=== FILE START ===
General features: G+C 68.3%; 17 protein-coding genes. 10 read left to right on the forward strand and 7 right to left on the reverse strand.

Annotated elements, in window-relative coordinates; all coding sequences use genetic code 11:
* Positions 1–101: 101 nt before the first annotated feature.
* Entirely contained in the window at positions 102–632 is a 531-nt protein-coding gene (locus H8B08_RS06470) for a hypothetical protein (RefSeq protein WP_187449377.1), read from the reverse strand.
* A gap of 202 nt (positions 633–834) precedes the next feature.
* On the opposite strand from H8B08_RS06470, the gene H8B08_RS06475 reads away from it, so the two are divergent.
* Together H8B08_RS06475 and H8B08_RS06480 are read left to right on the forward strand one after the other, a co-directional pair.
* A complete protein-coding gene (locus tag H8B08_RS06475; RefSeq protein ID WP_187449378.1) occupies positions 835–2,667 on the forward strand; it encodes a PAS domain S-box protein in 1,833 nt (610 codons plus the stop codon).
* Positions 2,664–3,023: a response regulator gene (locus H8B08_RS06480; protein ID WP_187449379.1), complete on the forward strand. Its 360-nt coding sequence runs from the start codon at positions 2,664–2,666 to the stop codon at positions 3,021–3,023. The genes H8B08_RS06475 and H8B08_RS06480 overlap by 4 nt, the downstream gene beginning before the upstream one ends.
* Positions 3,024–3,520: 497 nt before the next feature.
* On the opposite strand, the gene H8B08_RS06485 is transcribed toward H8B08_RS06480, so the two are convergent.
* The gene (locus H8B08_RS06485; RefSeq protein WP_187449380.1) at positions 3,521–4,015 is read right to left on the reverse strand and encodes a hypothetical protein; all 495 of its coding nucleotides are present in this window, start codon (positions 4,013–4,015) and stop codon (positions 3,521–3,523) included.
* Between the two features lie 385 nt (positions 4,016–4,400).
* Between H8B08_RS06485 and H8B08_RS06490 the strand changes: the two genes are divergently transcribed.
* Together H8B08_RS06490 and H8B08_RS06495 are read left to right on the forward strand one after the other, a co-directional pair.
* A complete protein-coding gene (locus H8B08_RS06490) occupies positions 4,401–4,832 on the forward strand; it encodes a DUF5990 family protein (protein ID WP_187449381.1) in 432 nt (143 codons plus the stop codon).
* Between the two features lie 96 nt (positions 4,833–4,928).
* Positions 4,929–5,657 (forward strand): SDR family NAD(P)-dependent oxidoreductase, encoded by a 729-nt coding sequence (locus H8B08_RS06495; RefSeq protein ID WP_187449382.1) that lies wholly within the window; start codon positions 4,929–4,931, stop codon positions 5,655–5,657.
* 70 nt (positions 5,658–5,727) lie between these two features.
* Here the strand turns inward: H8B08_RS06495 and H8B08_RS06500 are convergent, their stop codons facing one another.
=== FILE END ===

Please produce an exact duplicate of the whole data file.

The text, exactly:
General features: G+C 68.3%; 17 protein-coding genes. 10 read left to right on the forward strand and 7 right to left on the reverse strand.

Annotated elements, in window-relative coordinates; all coding sequences use genetic code 11:
* Positions 1–101: 101 nt before the first annotated feature.
* Entirely contained in the window at positions 102–632 is a 531-nt protein-coding gene (locus H8B08_RS06470) for a hypothetical protein (RefSeq protein WP_187449377.1), read from the reverse strand.
* A gap of 202 nt (positions 633–834) precedes the next feature.
* On the opposite strand from H8B08_RS06470, the gene H8B08_RS06475 reads away from it, so the two are divergent.
* Together H8B08_RS06475 and H8B08_RS06480 are read left to right on the forward strand one after the other, a co-directional pair.
* A complete protein-coding gene (locus tag H8B08_RS06475; RefSeq protein ID WP_187449378.1) occupies positions 835–2,667 on the forward strand; it encodes a PAS domain S-box protein in 1,833 nt (610 codons plus the stop codon).
* Positions 2,664–3,023: a response regulator gene (locus H8B08_RS06480; protein ID WP_187449379.1), complete on the forward strand. Its 360-nt coding sequence runs from the start codon at positions 2,664–2,666 to the stop codon at positions 3,021–3,023. The genes H8B08_RS06475 and H8B08_RS06480 overlap by 4 nt, the downstream gene beginning before the upstream one ends.
* Positions 3,024–3,520: 497 nt before the next feature.
* On the opposite strand, the gene H8B08_RS06485 is transcribed toward H8B08_RS06480, so the two are convergent.
* The gene (locus H8B08_RS06485; RefSeq protein WP_187449380.1) at positions 3,521–4,015 is read right to left on the reverse strand and encodes a hypothetical protein; all 495 of its coding nucleotides are present in this window, start codon (positions 4,013–4,015) and stop codon (positions 3,521–3,523) included.
* Between the two features lie 385 nt (positions 4,016–4,400).
* Between H8B08_RS06485 and H8B08_RS06490 the strand changes: the two genes are divergently transcribed.
* Together H8B08_RS06490 and H8B08_RS06495 are read left to right on the forward strand one after the other, a co-directional pair.
* A complete protein-coding gene (locus H8B08_RS06490) occupies positions 4,401–4,832 on the forward strand; it encodes a DUF5990 family protein (protein ID WP_187449381.1) in 432 nt (143 codons plus the stop codon).
* Between the two features lie 96 nt (positions 4,833–4,928).
* Positions 4,929–5,657 (forward strand): SDR family NAD(P)-dependent oxidoreductase, encoded by a 729-nt coding sequence (locus H8B08_RS06495; RefSeq protein ID WP_187449382.1) that lies wholly within the window; start codon positions 4,929–4,931, stop codon positions 5,655–5,657.
* 70 nt (positions 5,658–5,727) lie between these two features.
* Here the strand turns inward: H8B08_RS06495 and H8B08_RS06500 are convergent, their stop codons facing one another.